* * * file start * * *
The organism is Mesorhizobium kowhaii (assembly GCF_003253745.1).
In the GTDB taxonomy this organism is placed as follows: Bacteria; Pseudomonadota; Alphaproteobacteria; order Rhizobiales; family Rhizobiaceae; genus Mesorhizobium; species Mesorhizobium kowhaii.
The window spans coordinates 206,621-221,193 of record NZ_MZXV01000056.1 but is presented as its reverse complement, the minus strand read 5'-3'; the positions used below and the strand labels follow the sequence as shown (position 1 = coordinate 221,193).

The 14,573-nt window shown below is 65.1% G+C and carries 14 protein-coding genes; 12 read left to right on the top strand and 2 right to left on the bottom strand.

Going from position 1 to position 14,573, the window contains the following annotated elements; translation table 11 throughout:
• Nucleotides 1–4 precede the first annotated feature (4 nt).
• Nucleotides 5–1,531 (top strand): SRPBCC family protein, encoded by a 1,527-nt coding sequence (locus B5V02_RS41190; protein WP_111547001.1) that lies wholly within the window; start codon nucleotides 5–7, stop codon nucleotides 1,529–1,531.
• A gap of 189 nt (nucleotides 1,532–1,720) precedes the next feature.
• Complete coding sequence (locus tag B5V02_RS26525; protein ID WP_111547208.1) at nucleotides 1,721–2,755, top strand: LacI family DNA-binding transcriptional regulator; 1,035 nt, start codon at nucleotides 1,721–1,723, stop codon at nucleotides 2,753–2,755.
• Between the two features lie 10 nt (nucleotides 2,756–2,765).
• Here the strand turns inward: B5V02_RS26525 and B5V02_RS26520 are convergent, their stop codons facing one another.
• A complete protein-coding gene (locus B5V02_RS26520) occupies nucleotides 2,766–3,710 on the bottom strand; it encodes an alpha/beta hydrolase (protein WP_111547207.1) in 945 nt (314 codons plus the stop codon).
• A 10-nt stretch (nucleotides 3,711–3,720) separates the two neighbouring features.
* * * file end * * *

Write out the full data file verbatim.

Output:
The organism is Mesorhizobium kowhaii (assembly GCF_003253745.1).
In the GTDB taxonomy this organism is placed as follows: Bacteria; Pseudomonadota; Alphaproteobacteria; order Rhizobiales; family Rhizobiaceae; genus Mesorhizobium; species Mesorhizobium kowhaii.
The window spans coordinates 206,621-221,193 of record NZ_MZXV01000056.1 but is presented as its reverse complement, the minus strand read 5'-3'; the positions used below and the strand labels follow the sequence as shown (position 1 = coordinate 221,193).

The 14,573-nt window shown below is 65.1% G+C and carries 14 protein-coding genes; 12 read left to right on the top strand and 2 right to left on the bottom strand.

Going from position 1 to position 14,573, the window contains the following annotated elements; translation table 11 throughout:
• Nucleotides 1–4 precede the first annotated feature (4 nt).
• Nucleotides 5–1,531 (top strand): SRPBCC family protein, encoded by a 1,527-nt coding sequence (locus B5V02_RS41190; protein WP_111547001.1) that lies wholly within the window; start codon nucleotides 5–7, stop codon nucleotides 1,529–1,531.
• A gap of 189 nt (nucleotides 1,532–1,720) precedes the next feature.
• Complete coding sequence (locus tag B5V02_RS26525; protein ID WP_111547208.1) at nucleotides 1,721–2,755, top strand: LacI family DNA-binding transcriptional regulator; 1,035 nt, start codon at nucleotides 1,721–1,723, stop codon at nucleotides 2,753–2,755.
• Between the two features lie 10 nt (nucleotides 2,756–2,765).
• Here the strand turns inward: B5V02_RS26525 and B5V02_RS26520 are convergent, their stop codons facing one another.
• A complete protein-coding gene (locus B5V02_RS26520) occupies nucleotides 2,766–3,710 on the bottom strand; it encodes an alpha/beta hydrolase (protein WP_111547207.1) in 945 nt (314 codons plus the stop codon).
• A 10-nt stretch (nucleotides 3,711–3,720) separates the two neighbouring features.